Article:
Everyone empirically knows that stressful events certainly affect sound sleep. Scientists in the Japanese sleep institute found that the active component rich in sugarcane and other natural products may ameliorate stress and help having sound sleep.
In today’s world ever-changing environment, demanding job works and socio-economic factors enforces sleep deprivation in human population. Sleep deprivation induces tremendous amount of stress, and stress itself is one of the major factors responsible for sleep loss or difficulty in falling into sleep. Currently available sleeping pills does not address stress component and often have severe side effects. Sleep loss is also associated with certain other diseases including obesity, cardiovascular diseases, depression, anxiety, mania deficits etc.
Researchers at Penn Medicine have discovered that a patient’s awareness of a diagnosis of cognitive impairment may diminish their self-assessment of quality of life. In a study published this month in the Journal of Gerontology: Psychological Sciences the researchers report that older adults who were aware of their diagnosis — either Mild Cognitive Impairment or mild stage Alzheimer’s disease dementia — reported greater depression, higher stress, and lower quality of life than those who were unaware. They also found that older adults who had an expectation that their disease would worsen over time reported lower overall satisfaction with daily life.
“These findings suggest that a patient’s quality of life could be impacted by a diagnostic label and their expectations for the prognosis. So, when a clinician discloses the diagnosis and prognosis of Mild Cognitive Impairment or mild stage Alzheimer’s disease, a patient may experience additional symptoms, like anxiety or depression,” said the study’s lead author, Shana Stites, PsyD, MA, MS, a clinical psychologist in the Penn Memory Center, senior research investigator for the Penn Project on Precision Medicine for the Brain (P3MB).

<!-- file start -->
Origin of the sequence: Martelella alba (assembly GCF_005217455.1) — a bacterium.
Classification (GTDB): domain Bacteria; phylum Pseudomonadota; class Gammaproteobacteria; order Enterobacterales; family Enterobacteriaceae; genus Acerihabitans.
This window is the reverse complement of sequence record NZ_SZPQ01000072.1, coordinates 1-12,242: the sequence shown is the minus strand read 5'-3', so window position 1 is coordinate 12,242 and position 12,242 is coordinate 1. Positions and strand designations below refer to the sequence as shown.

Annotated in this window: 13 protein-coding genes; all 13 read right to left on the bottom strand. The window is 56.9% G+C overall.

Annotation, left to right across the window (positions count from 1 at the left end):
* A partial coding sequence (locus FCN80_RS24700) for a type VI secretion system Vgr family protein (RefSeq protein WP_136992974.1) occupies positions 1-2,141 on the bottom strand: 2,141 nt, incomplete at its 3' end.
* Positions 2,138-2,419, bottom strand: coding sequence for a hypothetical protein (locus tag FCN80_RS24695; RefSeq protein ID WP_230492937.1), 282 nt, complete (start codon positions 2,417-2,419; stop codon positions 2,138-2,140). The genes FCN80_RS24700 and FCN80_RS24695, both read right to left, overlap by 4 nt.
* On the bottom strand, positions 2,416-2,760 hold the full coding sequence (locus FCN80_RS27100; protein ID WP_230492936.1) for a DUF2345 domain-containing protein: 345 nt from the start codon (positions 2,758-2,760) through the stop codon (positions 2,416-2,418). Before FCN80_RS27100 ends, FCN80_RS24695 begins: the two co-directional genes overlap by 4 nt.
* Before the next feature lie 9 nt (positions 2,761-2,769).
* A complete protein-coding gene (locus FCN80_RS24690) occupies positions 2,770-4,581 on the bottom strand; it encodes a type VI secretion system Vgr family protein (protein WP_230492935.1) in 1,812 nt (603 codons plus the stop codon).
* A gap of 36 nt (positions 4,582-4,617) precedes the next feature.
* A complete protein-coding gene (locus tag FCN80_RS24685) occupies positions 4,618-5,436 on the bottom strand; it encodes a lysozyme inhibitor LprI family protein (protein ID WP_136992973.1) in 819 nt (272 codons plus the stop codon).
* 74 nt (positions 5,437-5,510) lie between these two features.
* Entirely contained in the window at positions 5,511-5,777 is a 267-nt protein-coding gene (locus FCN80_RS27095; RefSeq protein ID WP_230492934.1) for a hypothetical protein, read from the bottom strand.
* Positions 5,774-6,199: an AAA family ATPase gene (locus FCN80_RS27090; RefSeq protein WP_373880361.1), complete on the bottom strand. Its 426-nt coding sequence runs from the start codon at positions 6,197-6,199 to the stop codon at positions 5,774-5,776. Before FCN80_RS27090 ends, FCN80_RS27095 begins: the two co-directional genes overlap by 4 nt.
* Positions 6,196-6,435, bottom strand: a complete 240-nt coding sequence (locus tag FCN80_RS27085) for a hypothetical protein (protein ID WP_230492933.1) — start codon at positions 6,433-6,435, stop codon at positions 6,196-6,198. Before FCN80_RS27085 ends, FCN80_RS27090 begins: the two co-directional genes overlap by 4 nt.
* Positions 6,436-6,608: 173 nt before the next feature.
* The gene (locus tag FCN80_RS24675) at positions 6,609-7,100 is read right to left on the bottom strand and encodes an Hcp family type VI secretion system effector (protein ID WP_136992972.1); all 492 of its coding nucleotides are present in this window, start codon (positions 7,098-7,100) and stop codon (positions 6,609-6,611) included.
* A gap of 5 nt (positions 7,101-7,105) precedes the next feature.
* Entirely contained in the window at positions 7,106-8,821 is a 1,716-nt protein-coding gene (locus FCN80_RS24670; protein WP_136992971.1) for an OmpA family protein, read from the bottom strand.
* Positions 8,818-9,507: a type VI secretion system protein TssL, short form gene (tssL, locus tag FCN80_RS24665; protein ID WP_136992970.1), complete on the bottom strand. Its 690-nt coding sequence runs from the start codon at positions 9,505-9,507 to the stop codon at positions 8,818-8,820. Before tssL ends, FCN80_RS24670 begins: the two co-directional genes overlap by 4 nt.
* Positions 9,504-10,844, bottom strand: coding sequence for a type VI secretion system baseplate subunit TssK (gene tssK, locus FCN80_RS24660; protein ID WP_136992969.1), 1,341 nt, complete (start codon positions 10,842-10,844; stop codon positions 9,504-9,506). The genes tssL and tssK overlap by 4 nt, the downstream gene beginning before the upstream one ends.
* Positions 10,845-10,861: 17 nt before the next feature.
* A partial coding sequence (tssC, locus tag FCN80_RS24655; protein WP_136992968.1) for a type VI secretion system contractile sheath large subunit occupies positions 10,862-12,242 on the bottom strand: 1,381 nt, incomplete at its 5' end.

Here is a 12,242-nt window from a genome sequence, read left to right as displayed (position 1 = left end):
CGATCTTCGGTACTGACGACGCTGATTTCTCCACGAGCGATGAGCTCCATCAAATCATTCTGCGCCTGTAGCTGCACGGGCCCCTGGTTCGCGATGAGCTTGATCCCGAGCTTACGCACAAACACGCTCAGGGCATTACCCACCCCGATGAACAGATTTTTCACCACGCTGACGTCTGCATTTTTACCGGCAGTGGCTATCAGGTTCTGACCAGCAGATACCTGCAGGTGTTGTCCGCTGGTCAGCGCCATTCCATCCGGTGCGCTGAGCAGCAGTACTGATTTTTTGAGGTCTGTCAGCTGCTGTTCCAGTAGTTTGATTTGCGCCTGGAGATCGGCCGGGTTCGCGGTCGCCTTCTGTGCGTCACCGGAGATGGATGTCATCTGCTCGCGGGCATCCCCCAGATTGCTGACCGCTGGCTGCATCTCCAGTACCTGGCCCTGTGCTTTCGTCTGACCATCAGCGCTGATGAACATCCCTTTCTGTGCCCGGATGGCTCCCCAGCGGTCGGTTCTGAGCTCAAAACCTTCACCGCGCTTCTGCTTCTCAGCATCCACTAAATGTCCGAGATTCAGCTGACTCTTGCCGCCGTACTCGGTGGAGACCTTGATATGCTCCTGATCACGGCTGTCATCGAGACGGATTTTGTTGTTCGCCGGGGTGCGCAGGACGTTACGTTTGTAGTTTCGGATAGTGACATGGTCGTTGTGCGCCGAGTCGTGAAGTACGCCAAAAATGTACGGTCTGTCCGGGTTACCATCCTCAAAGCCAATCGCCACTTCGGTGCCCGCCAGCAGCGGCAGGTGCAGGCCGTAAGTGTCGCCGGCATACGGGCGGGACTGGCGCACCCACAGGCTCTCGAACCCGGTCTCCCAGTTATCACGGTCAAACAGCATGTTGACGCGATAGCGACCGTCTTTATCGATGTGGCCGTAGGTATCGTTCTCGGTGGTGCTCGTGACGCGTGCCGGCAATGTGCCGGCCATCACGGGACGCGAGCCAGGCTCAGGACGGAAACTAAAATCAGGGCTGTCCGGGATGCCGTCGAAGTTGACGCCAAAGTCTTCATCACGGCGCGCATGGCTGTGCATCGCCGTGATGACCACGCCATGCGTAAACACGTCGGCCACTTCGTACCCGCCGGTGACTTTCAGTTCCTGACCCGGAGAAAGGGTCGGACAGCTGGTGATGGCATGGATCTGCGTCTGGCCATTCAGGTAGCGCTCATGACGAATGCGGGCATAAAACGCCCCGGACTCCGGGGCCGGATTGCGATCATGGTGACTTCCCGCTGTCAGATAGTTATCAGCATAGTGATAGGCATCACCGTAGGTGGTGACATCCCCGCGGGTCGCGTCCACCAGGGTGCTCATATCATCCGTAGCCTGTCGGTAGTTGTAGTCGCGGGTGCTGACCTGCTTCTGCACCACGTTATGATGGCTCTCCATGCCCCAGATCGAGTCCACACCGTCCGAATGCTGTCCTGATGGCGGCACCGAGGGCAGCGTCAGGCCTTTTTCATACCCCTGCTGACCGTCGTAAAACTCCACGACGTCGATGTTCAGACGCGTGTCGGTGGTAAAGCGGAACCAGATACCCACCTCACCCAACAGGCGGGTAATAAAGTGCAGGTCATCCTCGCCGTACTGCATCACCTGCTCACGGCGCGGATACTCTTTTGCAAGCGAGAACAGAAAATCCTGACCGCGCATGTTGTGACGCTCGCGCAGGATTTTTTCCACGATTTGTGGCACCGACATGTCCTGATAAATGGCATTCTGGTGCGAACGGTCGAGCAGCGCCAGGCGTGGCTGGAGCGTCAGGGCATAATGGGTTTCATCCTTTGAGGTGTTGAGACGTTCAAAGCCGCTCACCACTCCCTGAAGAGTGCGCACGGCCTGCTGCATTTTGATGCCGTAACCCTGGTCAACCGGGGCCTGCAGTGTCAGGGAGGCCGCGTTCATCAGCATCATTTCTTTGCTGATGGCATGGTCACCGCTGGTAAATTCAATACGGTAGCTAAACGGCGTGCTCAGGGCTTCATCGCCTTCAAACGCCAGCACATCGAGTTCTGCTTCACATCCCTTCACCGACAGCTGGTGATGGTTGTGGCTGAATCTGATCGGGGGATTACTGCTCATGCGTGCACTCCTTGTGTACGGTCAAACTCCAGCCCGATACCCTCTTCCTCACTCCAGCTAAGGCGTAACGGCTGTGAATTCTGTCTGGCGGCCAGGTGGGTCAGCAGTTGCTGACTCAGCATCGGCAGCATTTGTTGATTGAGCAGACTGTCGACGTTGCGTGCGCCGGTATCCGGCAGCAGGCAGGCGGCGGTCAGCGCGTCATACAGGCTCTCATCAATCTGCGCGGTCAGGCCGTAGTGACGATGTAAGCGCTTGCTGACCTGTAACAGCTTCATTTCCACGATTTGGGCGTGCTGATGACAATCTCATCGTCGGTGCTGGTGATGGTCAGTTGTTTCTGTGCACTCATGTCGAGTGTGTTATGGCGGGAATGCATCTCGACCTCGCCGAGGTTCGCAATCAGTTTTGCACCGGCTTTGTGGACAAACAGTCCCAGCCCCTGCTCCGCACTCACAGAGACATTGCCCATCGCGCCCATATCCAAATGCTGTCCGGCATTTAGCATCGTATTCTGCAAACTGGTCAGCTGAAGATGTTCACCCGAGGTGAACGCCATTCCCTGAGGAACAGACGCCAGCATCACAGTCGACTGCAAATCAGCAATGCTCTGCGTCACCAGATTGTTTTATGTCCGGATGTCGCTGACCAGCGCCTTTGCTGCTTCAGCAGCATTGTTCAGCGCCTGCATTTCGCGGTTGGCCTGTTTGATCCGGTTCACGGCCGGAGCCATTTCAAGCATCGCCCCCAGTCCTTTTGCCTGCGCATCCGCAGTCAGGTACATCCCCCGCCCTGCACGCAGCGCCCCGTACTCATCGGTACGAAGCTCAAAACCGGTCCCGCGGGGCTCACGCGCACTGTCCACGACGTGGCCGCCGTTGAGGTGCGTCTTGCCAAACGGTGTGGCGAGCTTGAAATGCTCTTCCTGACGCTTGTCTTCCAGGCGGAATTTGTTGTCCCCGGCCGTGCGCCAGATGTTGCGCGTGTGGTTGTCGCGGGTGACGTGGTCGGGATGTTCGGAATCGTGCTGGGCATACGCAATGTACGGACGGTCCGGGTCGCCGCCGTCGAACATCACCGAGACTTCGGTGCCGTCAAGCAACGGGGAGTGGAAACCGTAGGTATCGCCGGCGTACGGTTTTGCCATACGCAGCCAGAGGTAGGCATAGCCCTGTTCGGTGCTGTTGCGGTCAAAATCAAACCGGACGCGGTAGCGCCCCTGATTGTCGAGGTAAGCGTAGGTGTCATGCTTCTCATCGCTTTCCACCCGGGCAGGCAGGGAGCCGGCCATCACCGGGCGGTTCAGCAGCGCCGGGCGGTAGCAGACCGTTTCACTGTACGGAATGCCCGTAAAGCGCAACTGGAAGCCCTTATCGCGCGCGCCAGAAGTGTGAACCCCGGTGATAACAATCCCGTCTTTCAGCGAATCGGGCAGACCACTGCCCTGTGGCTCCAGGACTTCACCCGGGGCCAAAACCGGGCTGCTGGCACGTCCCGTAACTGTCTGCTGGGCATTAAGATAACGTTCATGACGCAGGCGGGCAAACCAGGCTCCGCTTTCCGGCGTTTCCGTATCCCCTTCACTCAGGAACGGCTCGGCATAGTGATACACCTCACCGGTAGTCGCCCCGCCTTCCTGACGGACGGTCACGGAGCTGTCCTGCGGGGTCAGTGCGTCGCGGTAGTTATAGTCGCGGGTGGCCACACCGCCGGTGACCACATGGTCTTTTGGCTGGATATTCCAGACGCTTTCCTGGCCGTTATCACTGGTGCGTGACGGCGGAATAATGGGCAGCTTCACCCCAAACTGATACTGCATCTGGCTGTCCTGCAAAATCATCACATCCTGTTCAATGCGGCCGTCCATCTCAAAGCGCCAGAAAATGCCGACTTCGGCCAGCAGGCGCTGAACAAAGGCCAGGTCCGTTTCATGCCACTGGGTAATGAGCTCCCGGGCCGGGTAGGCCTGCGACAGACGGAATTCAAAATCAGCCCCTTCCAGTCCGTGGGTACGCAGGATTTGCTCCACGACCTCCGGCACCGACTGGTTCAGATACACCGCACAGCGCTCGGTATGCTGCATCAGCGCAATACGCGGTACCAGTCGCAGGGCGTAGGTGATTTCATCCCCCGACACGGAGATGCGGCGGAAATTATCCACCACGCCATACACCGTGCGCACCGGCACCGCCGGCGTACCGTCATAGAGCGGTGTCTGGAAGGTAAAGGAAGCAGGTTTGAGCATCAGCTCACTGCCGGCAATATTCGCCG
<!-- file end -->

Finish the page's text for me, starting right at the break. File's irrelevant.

A new study by Washington State University psychology researchers reveals a dampened physiological response to stress in chronic cannabis users.
Using a nationally recognized procedure designed to provoke elevated levels of stress, Carrie Cuttler, clinical assistant professor of psychology, Ryan McLaughlin, assistant professor of integrative physiology and neuroscience, and colleagues in the WSU Department of Psychology examined levels of the stress hormone cortisol in both chronic cannabis users and non-users.
“To the best of our knowledge, this is the first study to examine the effects of acute stress on salivary cortisol levels in chronic cannabis users compared to non-users,” Cuttler said. “While we are not at a point where we are comfortable saying whether this muted stress response is a good thing or a bad thing, our work is an important first step in investigating potential therapeutic benefits of cannabis at a time when its use is spreading faster than ever before.”